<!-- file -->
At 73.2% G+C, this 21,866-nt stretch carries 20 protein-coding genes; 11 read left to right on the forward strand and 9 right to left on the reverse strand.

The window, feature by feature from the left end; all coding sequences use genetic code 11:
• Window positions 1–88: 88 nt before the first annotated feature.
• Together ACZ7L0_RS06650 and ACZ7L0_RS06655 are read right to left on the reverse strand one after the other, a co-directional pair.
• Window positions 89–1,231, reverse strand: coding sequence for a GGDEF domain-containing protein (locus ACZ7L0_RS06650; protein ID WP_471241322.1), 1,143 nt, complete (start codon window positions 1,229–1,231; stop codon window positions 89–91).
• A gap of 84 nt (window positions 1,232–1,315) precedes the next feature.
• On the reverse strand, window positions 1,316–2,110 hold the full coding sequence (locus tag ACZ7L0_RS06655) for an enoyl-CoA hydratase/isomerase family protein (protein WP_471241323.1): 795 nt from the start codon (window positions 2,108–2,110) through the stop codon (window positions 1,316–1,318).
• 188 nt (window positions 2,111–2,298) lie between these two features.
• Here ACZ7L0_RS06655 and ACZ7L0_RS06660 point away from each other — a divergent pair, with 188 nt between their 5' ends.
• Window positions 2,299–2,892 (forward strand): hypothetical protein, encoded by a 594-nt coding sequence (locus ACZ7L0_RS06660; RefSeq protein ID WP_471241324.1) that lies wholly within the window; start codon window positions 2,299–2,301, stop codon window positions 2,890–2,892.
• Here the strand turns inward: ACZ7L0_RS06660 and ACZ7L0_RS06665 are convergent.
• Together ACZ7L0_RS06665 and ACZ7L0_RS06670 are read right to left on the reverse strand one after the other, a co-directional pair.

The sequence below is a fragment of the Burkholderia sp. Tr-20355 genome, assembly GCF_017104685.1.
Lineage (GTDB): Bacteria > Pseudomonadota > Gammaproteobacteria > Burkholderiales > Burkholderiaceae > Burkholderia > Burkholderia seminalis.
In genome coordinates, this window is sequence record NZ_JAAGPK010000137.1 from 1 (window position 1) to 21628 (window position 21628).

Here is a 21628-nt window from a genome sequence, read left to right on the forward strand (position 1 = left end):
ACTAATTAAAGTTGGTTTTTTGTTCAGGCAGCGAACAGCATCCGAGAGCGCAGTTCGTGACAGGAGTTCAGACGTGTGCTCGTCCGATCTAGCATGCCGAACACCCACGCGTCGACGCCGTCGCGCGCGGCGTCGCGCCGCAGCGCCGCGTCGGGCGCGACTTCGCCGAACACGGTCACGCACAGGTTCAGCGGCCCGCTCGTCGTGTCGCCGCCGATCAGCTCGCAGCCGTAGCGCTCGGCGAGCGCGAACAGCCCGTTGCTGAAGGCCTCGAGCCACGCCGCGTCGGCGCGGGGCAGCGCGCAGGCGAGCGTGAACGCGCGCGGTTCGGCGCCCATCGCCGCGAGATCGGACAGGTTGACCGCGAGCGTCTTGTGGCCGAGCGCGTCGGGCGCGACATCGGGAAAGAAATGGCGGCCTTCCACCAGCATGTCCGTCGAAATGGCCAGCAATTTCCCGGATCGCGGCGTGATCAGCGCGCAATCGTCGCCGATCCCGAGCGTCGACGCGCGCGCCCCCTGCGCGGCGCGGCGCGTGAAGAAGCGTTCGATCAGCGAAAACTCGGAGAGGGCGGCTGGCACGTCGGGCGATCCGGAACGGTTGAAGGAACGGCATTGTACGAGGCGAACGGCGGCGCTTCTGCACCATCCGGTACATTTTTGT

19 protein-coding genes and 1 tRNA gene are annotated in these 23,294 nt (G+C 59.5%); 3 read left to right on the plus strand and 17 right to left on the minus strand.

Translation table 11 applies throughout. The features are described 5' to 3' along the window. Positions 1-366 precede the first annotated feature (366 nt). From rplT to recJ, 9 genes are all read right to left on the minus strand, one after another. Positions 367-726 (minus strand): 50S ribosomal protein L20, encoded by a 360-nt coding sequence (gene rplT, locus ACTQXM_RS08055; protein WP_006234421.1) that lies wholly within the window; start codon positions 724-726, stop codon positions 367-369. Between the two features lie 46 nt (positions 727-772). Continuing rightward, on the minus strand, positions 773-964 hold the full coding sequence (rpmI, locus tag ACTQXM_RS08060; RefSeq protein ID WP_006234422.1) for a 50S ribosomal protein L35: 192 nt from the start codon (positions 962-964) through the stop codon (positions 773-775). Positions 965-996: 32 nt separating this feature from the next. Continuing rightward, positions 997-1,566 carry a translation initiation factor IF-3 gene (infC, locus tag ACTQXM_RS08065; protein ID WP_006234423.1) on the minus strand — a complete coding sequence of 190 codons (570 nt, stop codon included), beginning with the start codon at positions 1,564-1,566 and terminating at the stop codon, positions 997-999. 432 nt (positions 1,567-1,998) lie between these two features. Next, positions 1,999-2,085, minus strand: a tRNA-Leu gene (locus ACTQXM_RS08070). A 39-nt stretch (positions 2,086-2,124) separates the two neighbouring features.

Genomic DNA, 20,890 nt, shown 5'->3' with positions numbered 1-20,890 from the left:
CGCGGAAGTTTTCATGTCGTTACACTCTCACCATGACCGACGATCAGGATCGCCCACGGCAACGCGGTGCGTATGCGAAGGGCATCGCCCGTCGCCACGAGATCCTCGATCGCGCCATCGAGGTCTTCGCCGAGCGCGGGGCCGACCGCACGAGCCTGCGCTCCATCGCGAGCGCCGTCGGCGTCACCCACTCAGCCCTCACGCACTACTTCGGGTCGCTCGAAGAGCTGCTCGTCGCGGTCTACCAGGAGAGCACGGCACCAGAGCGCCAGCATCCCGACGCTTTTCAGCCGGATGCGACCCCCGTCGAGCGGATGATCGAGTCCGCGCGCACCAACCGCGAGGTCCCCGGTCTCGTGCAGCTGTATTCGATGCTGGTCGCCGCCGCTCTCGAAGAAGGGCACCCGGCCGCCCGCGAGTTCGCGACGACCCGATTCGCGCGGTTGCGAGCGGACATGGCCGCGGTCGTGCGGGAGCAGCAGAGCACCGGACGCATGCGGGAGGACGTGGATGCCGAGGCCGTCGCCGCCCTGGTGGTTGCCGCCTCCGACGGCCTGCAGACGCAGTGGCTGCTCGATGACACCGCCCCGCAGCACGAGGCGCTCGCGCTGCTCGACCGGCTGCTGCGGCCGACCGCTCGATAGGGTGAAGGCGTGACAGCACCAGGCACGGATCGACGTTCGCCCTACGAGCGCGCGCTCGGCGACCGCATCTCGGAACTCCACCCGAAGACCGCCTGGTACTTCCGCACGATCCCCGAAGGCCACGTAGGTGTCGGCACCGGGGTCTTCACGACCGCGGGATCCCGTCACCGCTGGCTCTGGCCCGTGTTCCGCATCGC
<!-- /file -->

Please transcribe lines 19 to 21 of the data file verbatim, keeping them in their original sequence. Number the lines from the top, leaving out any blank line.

Translation table 11 applies throughout. The features are described 5' to 3' along the window. Positions 1-366 precede the first annotated feature (366 nt). From rplT to recJ, 9 genes are all read right to left on the minus strand, one after another. Positions 367-726 (minus strand): 50S ribosomal protein L20, encoded by a 360-nt coding sequence (gene rplT, locus ACTQXM_RS08055; protein WP_006234421.1) that lies wholly within the window; start codon positions 724-726, stop codon positions 367-369. Between the two features lie 46 nt (positions 727-772). Continuing rightward, on the minus strand, positions 773-964 hold the full coding sequence (rpmI, locus tag ACTQXM_RS08060; RefSeq protein ID WP_006234422.1) for a 50S ribosomal protein L35: 192 nt from the start codon (positions 962-964) through the stop codon (positions 773-775). Positions 965-996: 32 nt separating this feature from the next. Continuing rightward, positions 997-1,566 carry a translation initiation factor IF-3 gene (infC, locus tag ACTQXM_RS08065; protein ID WP_006234423.1) on the minus strand — a complete coding sequence of 190 codons (570 nt, stop codon included), beginning with the start codon at positions 1,564-1,566 and terminating at the stop codon, positions 997-999. 432 nt (positions 1,567-1,998) lie between these two features. Next, positions 1,999-2,085, minus strand: a tRNA-Leu gene (locus ACTQXM_RS08070). A 39-nt stretch (positions 2,086-2,124) separates the two neighbouring features.

Genomic DNA, 20,890 nt, shown 5'->3' with positions numbered 1-20,890 from the left:
CGCGGAAGTTTTCATGTCGTTACACTCTCACCATGACCGACGATCAGGATCGCCCACGGCAACGCGGTGCGTATGCGAAGGGCATCGCCCGTCGCCACGAGATCCTCGATCGCGCCATCGAGGTCTTCGCCGAGCGCGGGGCCGACCGCACGAGCCTGCGCTCCATCGCGAGCGCCGTCGGCGTCACCCACTCAGCCCTCACGCACTACTTCGGGTCGCTCGAAGAGCTGCTCGTCGCGGTCTACCAGGAGAGCACGGCACCAGAGCGCCAGCATCCCGACGCTTTTCAGCCGGATGCGACCCCCGTCGAGCGGATGATCGAGTCCGCGCGCACCAACCGCGAGGTCCCCGGTCTCGTGCAGCTGTATTCGATGCTGGTCGCCGCCGCTCTCGAAGAAGGGCACCCGGCCGCCCGCGAGTTCGCGACGACCCGATTCGCGCGGTTGCGAGCGGACATGGCCGCGGTCGTGCGGGAGCAGCAGAGCACCGGACGCATGCGGGAGGACGTGGATGCCGAGGCCGTCGCCGCCCTGGTGGTTGCCGCCTCCGACGGCCTGCAGACGCAGTGGCTGCTCGATGACACCGCCCCGCAGCACGAGGCGCTCGCGCTGCTCGACCGGCTGCTGCGGCCGACCGCTCGATAGGGTGAAGGCGTGACAGCACCAGGCACGGATCGACGTTCGCCCTACGAGCGCGCGCTCGGCGACCGCATCTCGGAACTCCACCCGAAGACCGCCTGGTACTTCCGCACGATCCCCGAAGGCCACGTAGGTGTCGGCACCGGGGTCTTCACGACCGCGGGATCCCGTCACCGCTGGCTCTGGCCCGTGTTCCGCATCGC